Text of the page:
If you're driving, you'll find the stadium alongside the A9 autobahn from Munich. Approaching from the north (Nuremburg) or west (Stuttgart) take the A9 Exit at München- Nord towards Munich. Drivers also get to park their cars in Europe's largest underground car park built beneath the stadium. It has a total of 9,800 places (including 130 disabled parking bays) but there are a couple of drawbacks. It's pricey at €10 per car. Secondly, and perhaps not surprisingly, it will take you a while to exit the car park at full time. In car parks P1-P3, a vehicle licence plate recognition system is in operation, and you can register your car here (in German only) on Bayern's website or via the FC Bayern App.
Match ticket holders can ride around on buses and trains within the Münchner Verkehrs- und Tarifverbund (MVV) area free of charge on matchday. The stadium is 7.5 miles northeast of the centre of Munich. The easiest way to get there is by U-Bahn. Take the U6 line (Direction: Garching-Forschungszentrum) from central Munich and get off at Fröttmaning. From here it is a 10-15 minute walk along the Espalande to the security and turnstiles at the stadium which you'll be able to see as soon as soon as you exit the station. Be advised that security at the Allianz is tight, particularly with regards to bags. Anything bigger than an A4 sheet of paper is not going in - no matter how much you plead. If in doubt, check your bags in to the luggage facility on the left-hand side of the approach to the arena.
If you are lucky enough to have a match ticket, the cost of your public transport is included so this, and the fact that it's miles from central Munich, should mean there's no need for us to provide walking directions. Google Maps can plan a route for you though if you're feeling in need of the exercise.
FAN SHOP, MUSEUM & STADIUM TOURS
The FC BAYERN STORE is the main club store (Allianz Arena; 10am-6pm daily; 2.5 hours before kick-off until one hour after full-time on matchdays - entry on a matchday is restricted to those with a valid match ticket only). The club also has numerous other branches across the city including at the Hauptbahnhof and airport. It's probably the only club to have fan shops in every corner of Germany (e.g. Ingolstadt, Oberhausen and Mannheim) and Bayern have a list of them all here.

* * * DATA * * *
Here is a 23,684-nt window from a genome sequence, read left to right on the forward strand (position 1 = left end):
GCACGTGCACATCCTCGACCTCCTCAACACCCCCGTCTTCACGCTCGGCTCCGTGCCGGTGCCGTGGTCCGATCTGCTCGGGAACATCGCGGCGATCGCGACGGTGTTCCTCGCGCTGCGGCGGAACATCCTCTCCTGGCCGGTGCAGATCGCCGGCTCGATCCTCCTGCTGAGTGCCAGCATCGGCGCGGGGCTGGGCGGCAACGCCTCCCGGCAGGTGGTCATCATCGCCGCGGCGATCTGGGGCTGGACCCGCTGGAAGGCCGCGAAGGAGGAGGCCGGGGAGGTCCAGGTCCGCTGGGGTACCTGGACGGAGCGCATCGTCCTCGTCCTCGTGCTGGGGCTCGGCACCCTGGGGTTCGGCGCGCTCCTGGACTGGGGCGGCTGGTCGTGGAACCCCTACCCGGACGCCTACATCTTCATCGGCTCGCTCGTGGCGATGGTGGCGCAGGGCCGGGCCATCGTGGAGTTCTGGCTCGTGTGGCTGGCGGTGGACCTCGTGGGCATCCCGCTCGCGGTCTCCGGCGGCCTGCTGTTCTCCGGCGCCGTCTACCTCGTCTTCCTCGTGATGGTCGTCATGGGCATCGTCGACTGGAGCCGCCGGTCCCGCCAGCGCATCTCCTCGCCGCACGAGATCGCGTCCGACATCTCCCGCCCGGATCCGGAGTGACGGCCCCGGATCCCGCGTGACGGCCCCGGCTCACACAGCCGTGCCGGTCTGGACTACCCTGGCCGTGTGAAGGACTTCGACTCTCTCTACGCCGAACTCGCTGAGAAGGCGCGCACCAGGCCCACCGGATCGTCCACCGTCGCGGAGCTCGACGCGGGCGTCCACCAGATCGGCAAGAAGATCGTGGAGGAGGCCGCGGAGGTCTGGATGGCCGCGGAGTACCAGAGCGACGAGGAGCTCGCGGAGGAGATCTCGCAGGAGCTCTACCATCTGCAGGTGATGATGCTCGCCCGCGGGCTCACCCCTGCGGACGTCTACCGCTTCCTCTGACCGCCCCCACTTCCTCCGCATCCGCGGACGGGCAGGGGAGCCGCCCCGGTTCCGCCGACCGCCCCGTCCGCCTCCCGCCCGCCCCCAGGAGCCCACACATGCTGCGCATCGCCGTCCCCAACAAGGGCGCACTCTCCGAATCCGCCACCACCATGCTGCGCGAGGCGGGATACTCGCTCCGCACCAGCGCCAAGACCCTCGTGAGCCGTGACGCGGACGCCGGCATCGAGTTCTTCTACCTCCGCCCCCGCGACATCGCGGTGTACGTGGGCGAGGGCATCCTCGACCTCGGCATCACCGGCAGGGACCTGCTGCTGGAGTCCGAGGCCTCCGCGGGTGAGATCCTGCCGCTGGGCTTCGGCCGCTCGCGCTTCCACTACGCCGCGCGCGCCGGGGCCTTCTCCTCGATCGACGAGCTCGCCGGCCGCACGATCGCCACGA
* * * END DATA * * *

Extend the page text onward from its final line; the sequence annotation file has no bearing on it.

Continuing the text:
Described by Bayern CEO Karl-Heinz Rummenigge as "the world's best and most innovative exhibition of a football club's history" when it opened in 2012, FC Bayern Erlebniswelt is the largest club museum in Germany and located at the Allianz Arena (adults/concessions/children under13 €12/€10/€6; 10am-6pm. Opening hours may differ from the above on FC Bayern home matchdays and entry is restricted to those with a valid match ticket). The club strongly advise that you pre-book online due to the high demand.
After being suspended due to COVID, 60-minute stadium tours on non-match days have resumed. Entry to FC Bayern Erlebniswelt is included and tickets must be bought in advance, either online (click here) or by phoning +49 (0) 896 9931222 (adults/concessions/ children under13 €19/€17/€11; 10am-6pm daily). You can also give yourself motion sickness by exploring the Allianz Arena through a 360° Virtual Tour here.
FOOD & DRINK OPTIONS
There are food and drink vans on the approach to the ground from the U-Bahn station with the usual German football fayre of beer, bratwurst, frikadellen etc on offer. There is very little in terms of bars and restaurants - none in fact. So you may as well get yourself in the ground where you'll find the same food and drink choices as outside. Watching the pre-match build-up inside the stadium is also a lot more interesting to look at than what you'll find outside.
A stadium-card system operates within the Allianz Arena which involves going through the hassle of obtaining a card and 'loading' some money on it. You can pick up an 'ArenaCard' from 48 points in the south end of the stadium and six on the north side. Additionally there are 50 mobile vendors and numerous special card top-up stations (Aufwertstationen) inside the stadium. The good news is you can also use 'contactless' with your debit and credit cards, mobile phone etc.
OTHER CLUBS IN THE AREA
BUNDESLIGA: FC Augsburg
BUNDESLIGA 2: 1.FC Nürnberg, SpVgg Greuther Fürth, SSV Jahn Regensburg
3.LIGA: FC Ingolstadt 04, SpVgg Bayreuth, TSV 1860 München